When Freedom of Information Requests are declined, there is a right to appeal this decision via Highways England’s internal process, which we have done on a number of occasions. If the decision to withhold information is upheld, the next port of call is to make a complaint to the Information Commissioner, which we have done twice.

This is a lengthy process and it has taken up to a year for rulings to be made because of the sheer volume of complaints the Information Commissioner’s office receives.

The rulings we received were considered and – we believe – fair and reasonable.

However, the emails exposed by Bill Esterson’s office have prompted us to revisit these and to examine the representations made by Highways England in defending their decision not to disclose certain pieces of information to us.

We now believe that some of the statements they made are unsubstantiated and – in light of the strategy outlined above – may well have simply been laying the ground to make us appear as if we are an unreasonable, threatening and angry mob.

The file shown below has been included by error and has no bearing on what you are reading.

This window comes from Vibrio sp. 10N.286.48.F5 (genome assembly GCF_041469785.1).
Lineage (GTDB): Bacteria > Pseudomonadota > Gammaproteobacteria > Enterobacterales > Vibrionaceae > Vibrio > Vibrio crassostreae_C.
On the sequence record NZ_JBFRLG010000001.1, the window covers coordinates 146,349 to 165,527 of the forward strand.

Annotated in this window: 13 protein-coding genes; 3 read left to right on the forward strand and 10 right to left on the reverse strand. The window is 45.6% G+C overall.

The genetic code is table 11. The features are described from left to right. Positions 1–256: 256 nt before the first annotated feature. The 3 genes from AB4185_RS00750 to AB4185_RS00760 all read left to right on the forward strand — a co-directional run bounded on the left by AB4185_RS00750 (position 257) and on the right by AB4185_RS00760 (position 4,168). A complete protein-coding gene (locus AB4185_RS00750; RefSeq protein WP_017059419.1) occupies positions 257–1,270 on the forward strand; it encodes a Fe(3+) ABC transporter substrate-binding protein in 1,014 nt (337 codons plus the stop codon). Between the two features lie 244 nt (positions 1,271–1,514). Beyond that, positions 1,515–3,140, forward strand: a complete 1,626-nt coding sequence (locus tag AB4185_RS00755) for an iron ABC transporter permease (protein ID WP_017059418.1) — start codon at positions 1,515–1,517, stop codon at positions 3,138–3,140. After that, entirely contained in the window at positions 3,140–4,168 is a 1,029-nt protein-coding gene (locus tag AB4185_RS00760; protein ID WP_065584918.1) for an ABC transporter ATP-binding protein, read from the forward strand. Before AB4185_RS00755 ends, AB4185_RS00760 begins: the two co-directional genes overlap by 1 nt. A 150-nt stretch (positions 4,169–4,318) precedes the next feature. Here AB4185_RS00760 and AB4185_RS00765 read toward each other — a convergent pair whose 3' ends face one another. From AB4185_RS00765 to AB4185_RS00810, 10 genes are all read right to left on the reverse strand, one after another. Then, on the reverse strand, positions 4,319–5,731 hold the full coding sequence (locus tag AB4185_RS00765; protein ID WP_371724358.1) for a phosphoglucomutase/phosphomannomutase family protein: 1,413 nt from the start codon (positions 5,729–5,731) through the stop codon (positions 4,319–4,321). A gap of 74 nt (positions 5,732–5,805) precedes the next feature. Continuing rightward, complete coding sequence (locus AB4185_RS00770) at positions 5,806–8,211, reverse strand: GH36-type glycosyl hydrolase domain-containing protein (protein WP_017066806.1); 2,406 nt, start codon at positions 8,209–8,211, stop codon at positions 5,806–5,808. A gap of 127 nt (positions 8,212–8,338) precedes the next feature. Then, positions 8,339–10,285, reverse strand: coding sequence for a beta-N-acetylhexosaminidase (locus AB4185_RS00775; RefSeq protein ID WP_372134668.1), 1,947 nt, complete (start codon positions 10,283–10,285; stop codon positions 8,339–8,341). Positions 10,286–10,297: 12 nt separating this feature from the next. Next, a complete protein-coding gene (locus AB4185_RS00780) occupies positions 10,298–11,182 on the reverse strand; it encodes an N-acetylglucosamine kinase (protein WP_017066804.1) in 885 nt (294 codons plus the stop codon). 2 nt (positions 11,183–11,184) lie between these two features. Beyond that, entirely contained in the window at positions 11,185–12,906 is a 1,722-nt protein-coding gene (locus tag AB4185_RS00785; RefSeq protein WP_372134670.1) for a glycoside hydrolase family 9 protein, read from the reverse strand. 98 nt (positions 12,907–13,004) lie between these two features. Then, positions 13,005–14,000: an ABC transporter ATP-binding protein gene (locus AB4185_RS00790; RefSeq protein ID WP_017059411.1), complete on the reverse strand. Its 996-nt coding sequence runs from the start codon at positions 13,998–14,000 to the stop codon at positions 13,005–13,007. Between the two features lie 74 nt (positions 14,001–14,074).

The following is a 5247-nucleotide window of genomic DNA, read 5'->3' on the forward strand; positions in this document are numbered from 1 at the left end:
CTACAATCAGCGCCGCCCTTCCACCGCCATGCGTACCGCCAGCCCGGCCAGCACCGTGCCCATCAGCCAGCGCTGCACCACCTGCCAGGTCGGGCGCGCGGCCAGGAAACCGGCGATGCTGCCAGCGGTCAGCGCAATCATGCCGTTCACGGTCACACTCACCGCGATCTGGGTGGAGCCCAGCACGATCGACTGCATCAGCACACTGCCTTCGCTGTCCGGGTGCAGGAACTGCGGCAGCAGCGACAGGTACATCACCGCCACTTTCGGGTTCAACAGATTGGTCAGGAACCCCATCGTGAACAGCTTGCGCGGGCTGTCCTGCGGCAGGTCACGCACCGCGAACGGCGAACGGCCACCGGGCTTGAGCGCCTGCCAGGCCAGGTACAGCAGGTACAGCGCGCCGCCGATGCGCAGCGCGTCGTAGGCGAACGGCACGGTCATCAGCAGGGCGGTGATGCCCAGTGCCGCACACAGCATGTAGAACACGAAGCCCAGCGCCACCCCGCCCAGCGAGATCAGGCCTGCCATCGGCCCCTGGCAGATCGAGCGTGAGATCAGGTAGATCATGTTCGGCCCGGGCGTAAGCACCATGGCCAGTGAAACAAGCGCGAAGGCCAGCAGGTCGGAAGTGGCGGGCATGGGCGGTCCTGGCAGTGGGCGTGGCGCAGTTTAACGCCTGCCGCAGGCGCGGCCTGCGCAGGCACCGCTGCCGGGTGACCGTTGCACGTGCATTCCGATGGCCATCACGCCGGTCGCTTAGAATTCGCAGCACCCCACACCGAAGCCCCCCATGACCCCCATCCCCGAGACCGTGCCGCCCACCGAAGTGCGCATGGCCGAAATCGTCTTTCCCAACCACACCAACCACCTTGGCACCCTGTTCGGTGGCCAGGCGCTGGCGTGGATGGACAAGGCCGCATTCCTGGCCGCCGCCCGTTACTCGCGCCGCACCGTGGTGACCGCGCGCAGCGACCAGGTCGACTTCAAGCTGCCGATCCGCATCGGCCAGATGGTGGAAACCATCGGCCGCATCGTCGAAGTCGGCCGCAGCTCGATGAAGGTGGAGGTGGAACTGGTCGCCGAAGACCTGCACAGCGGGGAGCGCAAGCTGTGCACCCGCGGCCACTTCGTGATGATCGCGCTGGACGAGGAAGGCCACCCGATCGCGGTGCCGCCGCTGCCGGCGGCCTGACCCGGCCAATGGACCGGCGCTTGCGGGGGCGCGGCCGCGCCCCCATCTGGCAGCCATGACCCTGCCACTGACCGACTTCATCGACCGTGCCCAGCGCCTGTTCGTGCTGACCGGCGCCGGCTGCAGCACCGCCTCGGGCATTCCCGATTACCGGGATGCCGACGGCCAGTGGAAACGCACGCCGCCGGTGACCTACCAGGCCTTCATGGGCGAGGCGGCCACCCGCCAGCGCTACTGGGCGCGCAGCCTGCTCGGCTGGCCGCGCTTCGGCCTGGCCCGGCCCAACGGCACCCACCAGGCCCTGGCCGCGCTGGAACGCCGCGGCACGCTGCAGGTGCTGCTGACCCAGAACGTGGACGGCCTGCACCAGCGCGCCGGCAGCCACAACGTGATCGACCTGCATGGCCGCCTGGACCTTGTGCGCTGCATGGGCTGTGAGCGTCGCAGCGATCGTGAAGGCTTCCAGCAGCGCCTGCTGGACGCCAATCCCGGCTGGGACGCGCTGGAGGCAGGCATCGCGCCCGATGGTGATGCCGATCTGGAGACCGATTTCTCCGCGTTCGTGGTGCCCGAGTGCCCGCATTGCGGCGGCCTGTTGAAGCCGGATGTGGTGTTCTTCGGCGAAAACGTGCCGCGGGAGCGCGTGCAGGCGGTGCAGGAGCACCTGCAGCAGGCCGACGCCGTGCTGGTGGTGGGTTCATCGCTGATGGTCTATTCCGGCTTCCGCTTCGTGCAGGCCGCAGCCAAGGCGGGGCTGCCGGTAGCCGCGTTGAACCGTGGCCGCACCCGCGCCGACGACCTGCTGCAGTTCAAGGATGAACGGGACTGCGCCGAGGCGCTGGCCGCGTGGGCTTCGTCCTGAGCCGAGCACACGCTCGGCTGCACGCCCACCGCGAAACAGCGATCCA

Painting us in a negative light would certainly be one way of attempting to ‘close down’ this route, wouldn’t it?

We’ll be sharing more on that soon.

What else was included in the communications?

During the email exchange, Highways England officials refer to the MPs and our campaign as “cheeky little monkeys” and “vexatious” for making the FOI request in the first place. A further comment is made about “the malign purposes of the RVF campaign”.

The definition of malign being ‘evil in nature’.

Who, us? Really?

A campaign run by a park charity, made up of old and young, teachers, civil servants and ordinary members of the public? Evil?

Although such petty insults appear frivolous on the face of it, they serve to highlight a more serious issue and a culture of obstruction across the organisation.

This is a publicly-funded company – effectively the government is its only client – which receives billions upon billions of pounds, via the public’s taxes, to do its work.

And yet when the public – and the people elected by the public – start to ask questions around its dealings with private, commercial businesses who have a vested interest in the road proposal, Highways England’s senior management don’t like it.

Not one bit.

Where does this leave us?